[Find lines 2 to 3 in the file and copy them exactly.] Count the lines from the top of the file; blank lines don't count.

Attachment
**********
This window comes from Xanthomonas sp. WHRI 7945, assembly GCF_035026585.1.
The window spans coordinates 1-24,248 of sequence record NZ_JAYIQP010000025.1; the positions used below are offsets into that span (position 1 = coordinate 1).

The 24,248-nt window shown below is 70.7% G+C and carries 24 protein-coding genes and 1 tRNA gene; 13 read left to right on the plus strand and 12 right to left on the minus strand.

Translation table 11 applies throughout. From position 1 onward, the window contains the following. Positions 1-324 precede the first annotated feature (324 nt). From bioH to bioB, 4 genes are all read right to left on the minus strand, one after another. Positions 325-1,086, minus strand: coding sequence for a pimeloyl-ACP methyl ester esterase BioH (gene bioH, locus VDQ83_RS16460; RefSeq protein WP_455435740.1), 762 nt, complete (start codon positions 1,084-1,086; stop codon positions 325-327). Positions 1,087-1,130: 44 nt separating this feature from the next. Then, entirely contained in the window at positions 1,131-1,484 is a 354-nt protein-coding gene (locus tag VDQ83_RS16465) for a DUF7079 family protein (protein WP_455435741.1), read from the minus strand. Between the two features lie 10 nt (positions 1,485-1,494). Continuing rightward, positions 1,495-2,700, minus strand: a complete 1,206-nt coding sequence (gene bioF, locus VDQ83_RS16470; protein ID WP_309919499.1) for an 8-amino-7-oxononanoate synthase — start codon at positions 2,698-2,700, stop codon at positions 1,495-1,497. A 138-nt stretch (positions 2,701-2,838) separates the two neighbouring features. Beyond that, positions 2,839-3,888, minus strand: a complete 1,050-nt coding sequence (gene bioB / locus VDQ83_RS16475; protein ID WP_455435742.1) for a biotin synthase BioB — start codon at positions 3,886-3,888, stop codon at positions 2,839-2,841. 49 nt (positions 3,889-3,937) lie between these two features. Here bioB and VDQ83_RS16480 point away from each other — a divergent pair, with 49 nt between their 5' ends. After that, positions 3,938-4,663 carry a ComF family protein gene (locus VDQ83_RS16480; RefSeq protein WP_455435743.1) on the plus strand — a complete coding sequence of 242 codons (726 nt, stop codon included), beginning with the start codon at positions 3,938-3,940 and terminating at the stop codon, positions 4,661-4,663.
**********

The window spans coordinates 1-24,248 of sequence record NZ_JAYIQP010000025.1; the positions used below are offsets into that span (position 1 = coordinate 1).

The 24,248-nt window shown below is 70.7% G+C and carries 24 protein-coding genes and 1 tRNA gene; 13 read left to right on the plus strand and 12 right to left on the minus strand.